Somewhere in a desert, a group of young, swimsuit-clad singles have spent their summer trying to find love in the time of Covid — or at least score some cash and a little fame. They are the latest contestants on CBS’s “Love Island,” an American take on the saucy British reality-TV show of the same name — a name that implies anything but social distancing. They’re also a long way from any islands. Season one was filmed in the tropical oasis of Fiji, but because of the virus, this latest group has instead found itself under strict quarantine in a hotel on the Las Vegas strip. The crystal waters and soothing scent of an ocean zephyr have most likely been replaced by pool water and the unmistakable sting of fresh ethanol or bleach. Nothing takes romance out of the air quite like a nasal swab, but this is what it takes to film during a public-health crisis. The show must go on.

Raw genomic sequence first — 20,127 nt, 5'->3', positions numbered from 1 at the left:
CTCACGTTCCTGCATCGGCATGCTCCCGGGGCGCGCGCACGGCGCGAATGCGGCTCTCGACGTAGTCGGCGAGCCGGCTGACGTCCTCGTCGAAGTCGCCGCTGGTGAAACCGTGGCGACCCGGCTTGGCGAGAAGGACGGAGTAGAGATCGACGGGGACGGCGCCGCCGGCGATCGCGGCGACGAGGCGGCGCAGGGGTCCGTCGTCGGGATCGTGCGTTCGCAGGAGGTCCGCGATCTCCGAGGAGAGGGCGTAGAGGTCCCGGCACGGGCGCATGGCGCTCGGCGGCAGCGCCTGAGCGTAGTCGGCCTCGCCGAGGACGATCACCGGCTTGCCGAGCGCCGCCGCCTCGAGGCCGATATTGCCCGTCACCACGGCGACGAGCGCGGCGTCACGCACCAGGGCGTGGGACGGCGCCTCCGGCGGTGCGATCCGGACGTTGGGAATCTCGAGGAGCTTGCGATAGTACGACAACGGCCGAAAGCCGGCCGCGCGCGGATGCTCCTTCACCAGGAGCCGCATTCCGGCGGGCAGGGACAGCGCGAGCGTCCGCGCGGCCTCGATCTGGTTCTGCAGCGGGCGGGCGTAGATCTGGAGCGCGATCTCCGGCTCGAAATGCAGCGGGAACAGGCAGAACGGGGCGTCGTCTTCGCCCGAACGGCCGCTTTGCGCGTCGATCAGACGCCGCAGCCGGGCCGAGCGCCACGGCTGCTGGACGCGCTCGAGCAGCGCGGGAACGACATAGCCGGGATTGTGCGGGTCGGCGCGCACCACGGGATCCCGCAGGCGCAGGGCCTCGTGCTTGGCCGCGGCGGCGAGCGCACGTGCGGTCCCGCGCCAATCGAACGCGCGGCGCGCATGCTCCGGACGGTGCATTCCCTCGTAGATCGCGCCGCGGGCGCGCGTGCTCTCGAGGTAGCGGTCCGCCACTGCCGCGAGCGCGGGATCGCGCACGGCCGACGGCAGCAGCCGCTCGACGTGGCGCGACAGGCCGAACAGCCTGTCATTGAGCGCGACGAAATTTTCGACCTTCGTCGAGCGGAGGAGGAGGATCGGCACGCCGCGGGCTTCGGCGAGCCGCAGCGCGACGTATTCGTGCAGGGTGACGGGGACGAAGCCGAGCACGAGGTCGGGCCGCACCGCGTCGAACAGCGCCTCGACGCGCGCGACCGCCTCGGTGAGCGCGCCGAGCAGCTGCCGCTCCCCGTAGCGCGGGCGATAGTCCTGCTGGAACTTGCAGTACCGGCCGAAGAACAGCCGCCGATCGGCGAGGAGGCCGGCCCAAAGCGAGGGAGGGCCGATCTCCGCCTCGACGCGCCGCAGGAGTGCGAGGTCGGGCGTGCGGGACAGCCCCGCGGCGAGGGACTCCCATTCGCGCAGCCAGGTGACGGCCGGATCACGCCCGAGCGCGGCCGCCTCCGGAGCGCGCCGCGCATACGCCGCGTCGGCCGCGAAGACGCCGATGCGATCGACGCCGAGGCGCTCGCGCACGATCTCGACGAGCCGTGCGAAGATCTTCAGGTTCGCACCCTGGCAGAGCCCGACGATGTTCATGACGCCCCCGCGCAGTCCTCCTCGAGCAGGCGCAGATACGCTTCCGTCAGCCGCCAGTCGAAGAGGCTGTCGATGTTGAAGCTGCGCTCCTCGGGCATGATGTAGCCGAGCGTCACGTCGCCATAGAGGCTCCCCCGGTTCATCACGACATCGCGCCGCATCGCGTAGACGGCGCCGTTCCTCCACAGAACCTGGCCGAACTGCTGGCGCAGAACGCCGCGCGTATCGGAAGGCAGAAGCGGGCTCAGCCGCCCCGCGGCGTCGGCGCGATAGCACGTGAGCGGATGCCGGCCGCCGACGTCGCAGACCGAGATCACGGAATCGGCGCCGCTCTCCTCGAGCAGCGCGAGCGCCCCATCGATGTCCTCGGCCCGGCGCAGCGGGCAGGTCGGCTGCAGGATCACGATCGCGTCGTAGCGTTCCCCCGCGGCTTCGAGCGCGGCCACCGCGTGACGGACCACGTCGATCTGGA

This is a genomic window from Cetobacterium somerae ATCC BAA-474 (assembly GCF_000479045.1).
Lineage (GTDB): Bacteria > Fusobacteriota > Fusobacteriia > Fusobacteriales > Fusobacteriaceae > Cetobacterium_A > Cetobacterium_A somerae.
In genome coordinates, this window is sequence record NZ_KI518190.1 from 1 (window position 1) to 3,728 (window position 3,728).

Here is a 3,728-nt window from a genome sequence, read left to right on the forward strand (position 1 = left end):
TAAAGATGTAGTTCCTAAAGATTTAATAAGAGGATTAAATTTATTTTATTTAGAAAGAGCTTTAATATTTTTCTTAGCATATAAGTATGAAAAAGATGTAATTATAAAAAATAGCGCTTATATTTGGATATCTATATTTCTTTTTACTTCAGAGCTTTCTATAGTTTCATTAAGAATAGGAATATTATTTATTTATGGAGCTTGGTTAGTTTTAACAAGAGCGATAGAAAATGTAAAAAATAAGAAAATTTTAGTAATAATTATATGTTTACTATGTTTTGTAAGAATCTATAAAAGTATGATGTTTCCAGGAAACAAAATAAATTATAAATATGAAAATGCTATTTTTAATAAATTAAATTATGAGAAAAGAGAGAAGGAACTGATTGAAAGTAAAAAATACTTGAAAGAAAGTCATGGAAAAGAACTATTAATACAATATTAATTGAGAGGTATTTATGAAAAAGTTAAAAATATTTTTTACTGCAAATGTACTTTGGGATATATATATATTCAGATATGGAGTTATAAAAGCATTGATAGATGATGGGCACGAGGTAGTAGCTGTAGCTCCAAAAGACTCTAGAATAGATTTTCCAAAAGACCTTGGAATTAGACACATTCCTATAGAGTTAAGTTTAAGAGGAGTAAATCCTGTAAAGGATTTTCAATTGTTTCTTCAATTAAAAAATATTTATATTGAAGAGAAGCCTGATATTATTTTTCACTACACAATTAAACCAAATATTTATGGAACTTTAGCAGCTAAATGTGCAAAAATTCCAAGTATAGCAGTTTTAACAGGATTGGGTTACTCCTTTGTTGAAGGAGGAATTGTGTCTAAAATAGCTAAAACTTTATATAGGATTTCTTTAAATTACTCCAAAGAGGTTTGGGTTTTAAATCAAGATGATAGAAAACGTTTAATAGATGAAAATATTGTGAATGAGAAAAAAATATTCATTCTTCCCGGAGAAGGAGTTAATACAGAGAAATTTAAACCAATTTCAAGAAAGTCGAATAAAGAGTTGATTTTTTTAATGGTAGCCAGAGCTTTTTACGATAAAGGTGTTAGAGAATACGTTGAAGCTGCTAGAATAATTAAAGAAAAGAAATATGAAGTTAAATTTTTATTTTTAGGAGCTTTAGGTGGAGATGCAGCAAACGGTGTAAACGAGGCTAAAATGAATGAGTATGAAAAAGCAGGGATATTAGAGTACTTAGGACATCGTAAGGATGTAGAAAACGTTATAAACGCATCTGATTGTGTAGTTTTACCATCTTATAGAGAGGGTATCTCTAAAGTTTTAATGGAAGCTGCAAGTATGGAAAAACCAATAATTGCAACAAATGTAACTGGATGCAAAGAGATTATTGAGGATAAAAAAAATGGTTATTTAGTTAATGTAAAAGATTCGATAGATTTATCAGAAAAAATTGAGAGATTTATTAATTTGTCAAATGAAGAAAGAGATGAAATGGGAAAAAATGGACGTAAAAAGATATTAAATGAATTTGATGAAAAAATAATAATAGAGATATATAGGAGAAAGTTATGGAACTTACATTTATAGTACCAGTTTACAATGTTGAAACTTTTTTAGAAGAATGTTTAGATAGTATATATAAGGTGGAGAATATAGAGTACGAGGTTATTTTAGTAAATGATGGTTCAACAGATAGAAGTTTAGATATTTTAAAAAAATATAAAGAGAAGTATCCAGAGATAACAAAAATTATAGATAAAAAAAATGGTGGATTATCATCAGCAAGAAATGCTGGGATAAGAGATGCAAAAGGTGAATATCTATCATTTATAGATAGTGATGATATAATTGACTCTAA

The lengths to which ViacomCBS Inc. has gone to safely deliver new seasons of both “Love Island” and “Big Brother” to stir-crazy viewers highlight the challenges facing TV networks this year. “Love Island” premieres next week, while “Big Brother” returned to air earlier this month. “Big Brother” host Julie Chen Moonves, in a recent interview with a CBS station, described flying that show’s 16 contestants to Los Angeles so they could each isolate for weeks while being tested regularly before entering the so-called “Big Brother” house; some tested positive for Covid and were sent packing.